In general, spyware is defined as a program that has been downloaded to your computer without consent. It is virtual hijacking. The spyware programs materialize in various ways. While some are concerned with surveillance, others take control of your computer.
Some spyware tracks your every online move. This is usually done for the purpose of gaining information about the types of sites you visit. This information can be collected and then sold to advertisers. The advertisers use the spyware programs to figure out how to market to whom. So if you’ve ever been surfing the web for a cruise vacation and then found yourself being bombarded with vacation package popups, it’s likely you have spyware or adware.
Another way spyware programs work is by literally taking control of your computer. Not only does it become saturated with popups, it also may be nearly unusable because of error messages or other out of the ordinary occurrences. This type of breakdown in system performance makes it easy for the user to identify that spyware is causing the problem.
The worst kind of spyware programs are called keyloggers. These spyware programs not only secretly record your every keystroke, they also send that information back to the perpetrating hacker. This means that everything from your email, to bank passwords, to credit card numbers are gathered by the keylogger. To make matters worse, you might have no idea of the presence of the keylogger until it is too late.
Preventing and Combating Spyware Programs
One way to avoid spyware programs is by using a Macintosh or a PC with a non-Windows operating system. Spyware programs are mostly written for PCs with Windows since those are the most prevalent among computer owners. However, if Macs or PC operating systems like Linux become more popular it is virtually guaranteed that spyware will become a major problem for these operating systems. Because Windows has the largest market share spyware is typically targetted for the Windows platform.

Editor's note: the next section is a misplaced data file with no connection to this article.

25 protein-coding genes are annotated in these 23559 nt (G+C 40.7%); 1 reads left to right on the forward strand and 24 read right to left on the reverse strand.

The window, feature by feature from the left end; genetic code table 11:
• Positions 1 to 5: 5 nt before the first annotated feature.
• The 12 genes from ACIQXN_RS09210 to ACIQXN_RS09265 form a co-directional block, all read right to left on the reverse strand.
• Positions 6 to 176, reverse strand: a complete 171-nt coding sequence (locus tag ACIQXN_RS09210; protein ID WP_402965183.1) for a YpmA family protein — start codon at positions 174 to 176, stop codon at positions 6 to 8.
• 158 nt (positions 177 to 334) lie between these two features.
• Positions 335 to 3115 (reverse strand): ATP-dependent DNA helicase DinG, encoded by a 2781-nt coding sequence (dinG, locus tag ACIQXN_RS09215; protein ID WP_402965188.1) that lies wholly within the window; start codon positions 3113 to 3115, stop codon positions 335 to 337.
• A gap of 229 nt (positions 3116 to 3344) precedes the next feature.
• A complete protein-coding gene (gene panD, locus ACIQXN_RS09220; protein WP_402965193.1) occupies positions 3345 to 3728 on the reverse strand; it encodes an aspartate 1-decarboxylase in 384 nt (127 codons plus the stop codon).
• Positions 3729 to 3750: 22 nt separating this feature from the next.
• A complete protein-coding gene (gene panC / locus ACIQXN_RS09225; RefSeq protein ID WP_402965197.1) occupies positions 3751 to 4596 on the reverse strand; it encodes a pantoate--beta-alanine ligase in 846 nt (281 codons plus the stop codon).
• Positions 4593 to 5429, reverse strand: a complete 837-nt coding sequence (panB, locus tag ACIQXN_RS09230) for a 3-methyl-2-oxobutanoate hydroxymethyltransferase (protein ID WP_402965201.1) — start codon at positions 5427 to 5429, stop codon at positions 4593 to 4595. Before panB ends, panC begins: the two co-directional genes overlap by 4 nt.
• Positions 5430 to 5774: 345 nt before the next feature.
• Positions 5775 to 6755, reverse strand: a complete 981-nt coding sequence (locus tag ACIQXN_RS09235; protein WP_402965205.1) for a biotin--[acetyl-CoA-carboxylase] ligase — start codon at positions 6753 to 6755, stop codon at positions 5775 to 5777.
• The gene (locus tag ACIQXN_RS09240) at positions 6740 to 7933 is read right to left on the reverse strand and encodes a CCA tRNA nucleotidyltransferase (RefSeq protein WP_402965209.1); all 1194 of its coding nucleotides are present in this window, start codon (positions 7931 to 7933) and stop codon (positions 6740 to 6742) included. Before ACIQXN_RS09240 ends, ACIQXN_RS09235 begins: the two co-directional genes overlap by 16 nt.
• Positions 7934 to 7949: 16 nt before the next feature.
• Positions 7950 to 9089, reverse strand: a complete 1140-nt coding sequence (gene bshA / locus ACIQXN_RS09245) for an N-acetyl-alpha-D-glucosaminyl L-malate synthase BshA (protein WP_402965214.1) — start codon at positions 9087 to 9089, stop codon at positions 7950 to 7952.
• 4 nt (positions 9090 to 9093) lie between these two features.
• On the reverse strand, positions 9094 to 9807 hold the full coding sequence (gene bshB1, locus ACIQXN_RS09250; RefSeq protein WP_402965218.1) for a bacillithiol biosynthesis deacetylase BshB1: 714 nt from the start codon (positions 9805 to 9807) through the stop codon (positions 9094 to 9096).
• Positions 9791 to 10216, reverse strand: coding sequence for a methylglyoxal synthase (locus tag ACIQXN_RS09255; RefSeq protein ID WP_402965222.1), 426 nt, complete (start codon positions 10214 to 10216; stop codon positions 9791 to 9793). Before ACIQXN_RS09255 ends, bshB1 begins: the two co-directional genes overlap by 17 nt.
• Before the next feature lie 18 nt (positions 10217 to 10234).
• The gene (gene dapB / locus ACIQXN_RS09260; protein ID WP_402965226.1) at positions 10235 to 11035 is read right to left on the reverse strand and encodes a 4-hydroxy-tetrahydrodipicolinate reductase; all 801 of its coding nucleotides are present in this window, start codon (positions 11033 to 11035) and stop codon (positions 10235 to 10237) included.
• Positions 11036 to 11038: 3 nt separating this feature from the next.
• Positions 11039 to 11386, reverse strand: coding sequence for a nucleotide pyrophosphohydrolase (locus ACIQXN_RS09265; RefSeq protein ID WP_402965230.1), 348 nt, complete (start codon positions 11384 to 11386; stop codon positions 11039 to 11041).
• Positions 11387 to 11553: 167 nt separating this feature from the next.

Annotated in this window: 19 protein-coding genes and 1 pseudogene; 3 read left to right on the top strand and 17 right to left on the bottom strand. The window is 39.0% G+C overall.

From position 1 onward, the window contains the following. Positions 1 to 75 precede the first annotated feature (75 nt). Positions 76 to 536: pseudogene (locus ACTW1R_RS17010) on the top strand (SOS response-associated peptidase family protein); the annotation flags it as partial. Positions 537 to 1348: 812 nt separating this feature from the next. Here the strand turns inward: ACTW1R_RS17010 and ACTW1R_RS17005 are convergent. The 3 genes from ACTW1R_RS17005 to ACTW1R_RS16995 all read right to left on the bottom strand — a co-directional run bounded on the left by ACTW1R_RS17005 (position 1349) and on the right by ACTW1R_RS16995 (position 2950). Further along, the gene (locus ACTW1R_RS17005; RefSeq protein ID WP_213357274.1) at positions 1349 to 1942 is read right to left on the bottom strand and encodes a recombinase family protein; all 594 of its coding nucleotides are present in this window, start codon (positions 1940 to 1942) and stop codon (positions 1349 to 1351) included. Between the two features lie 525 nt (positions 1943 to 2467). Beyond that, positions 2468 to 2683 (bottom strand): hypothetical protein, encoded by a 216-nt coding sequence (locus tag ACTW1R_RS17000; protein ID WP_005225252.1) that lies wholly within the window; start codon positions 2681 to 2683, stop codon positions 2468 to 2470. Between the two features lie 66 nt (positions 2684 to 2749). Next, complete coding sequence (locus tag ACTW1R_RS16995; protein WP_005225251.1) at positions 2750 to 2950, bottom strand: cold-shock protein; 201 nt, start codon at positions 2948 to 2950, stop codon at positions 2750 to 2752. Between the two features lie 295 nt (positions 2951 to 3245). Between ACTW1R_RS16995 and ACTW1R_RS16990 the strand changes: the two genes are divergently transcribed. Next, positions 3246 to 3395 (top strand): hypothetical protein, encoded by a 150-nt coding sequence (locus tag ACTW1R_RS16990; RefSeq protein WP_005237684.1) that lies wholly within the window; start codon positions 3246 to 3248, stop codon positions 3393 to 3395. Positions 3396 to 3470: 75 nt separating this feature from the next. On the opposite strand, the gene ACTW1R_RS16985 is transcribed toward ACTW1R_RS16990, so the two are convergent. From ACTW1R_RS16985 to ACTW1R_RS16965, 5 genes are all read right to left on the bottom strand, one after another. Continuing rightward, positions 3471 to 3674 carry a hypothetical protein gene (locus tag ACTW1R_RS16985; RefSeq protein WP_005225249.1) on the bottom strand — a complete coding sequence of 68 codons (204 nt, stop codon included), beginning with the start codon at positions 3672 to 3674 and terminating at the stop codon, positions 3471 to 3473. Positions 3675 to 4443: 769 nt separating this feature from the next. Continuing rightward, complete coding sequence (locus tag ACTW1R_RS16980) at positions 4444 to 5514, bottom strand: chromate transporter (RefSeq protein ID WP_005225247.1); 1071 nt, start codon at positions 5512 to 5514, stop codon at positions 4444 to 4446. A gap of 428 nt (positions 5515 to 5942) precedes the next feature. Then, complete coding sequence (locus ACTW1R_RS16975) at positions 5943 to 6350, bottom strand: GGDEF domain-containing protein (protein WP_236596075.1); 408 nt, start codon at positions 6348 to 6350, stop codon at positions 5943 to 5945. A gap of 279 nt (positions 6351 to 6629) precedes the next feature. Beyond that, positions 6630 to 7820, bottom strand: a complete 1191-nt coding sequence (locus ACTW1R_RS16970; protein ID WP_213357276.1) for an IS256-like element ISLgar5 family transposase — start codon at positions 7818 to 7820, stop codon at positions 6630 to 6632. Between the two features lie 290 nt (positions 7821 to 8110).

Some people recommend using Firefox as an alternative web browser. But, this won’t stop all spyware. Personally I use Internet Explorer, Firefox and Opera. Each has it’s advantages and disadvantages.
Since hackers will probably adapt and eventually create spyware programs to work with other operating systems and web browsers, it’s a good idea to develop vigilant web surfing habits right away. These habits include the following:
* Be knowledgeable about the online sites you visit. If a site says you must download something to view the page, you are better off missing out on the website rather than putting your computer at risk for infection.
* Ignore pop-ups. Never follow a link or click “okay.” Just close the pop up and move on.
* Don’t open spam. Spammers are notorious for including spyware programs in their emails.
* Be careful when downloading. This especially includes unnecessary downloads like new toolbars and games.
* Run a regular scan for spyware. You protect your house and car from theft with a lock, why wouldn’t you protect your computer?
For the time being, however, spyware, adware, and malware is here to stay. In fact, most people who own a computer have encountered some sort of spyware.
Take the aforementioned steps in order to both eliminate current spyware programs and prevent future ones from infecting your system. After all, the many important pieces of information that are transferred via your computer and the Internet are worth protecting.